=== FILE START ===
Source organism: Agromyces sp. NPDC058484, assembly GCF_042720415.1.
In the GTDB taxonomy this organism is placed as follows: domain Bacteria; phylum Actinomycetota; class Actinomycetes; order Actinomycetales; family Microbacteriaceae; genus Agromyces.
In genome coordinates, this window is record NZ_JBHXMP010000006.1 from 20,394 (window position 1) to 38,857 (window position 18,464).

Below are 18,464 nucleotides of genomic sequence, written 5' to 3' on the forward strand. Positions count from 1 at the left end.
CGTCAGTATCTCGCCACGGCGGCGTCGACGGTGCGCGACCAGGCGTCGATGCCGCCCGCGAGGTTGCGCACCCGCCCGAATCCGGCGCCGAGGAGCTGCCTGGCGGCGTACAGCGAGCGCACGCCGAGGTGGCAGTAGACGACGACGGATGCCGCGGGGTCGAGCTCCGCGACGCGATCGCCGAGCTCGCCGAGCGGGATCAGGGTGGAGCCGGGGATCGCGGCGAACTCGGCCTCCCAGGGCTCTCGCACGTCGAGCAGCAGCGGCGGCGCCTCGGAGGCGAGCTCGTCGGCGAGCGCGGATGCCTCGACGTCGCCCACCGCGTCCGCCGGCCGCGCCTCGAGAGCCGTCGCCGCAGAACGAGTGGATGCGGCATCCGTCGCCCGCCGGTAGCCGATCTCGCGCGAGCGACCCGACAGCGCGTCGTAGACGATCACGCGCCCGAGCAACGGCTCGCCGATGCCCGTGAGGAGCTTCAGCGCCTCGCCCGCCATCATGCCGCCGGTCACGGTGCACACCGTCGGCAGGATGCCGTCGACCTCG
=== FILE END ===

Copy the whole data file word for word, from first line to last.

Source organism: Agromyces sp. NPDC058484, assembly GCF_042720415.1.
In the GTDB taxonomy this organism is placed as follows: domain Bacteria; phylum Actinomycetota; class Actinomycetes; order Actinomycetales; family Microbacteriaceae; genus Agromyces.
In genome coordinates, this window is record NZ_JBHXMP010000006.1 from 20,394 (window position 1) to 38,857 (window position 18,464).

Below are 18,464 nucleotides of genomic sequence, written 5' to 3' on the forward strand. Positions count from 1 at the left end.
CGTCAGTATCTCGCCACGGCGGCGTCGACGGTGCGCGACCAGGCGTCGATGCCGCCCGCGAGGTTGCGCACCCGCCCGAATCCGGCGCCGAGGAGCTGCCTGGCGGCGTACAGCGAGCGCACGCCGAGGTGGCAGTAGACGACGACGGATGCCGCGGGGTCGAGCTCCGCGACGCGATCGCCGAGCTCGCCGAGCGGGATCAGGGTGGAGCCGGGGATCGCGGCGAACTCGGCCTCCCAGGGCTCTCGCACGTCGAGCAGCAGCGGCGGCGCCTCGGAGGCGAGCTCGTCGGCGAGCGCGGATGCCTCGACGTCGCCCACCGCGTCCGCCGGCCGCGCCTCGAGAGCCGTCGCCGCAGAACGAGTGGATGCGGCATCCGTCGCCCGCCGGTAGCCGATCTCGCGCGAGCGACCCGACAGCGCGTCGTAGACGATCACGCGCCCGAGCAACGGCTCGCCGATGCCCGTGAGGAGCTTCAGCGCCTCGCCCGCCATCATGCCGCCGGTCACGGTGCACACCGTCGGCAGGATGCCGTCGACCTCG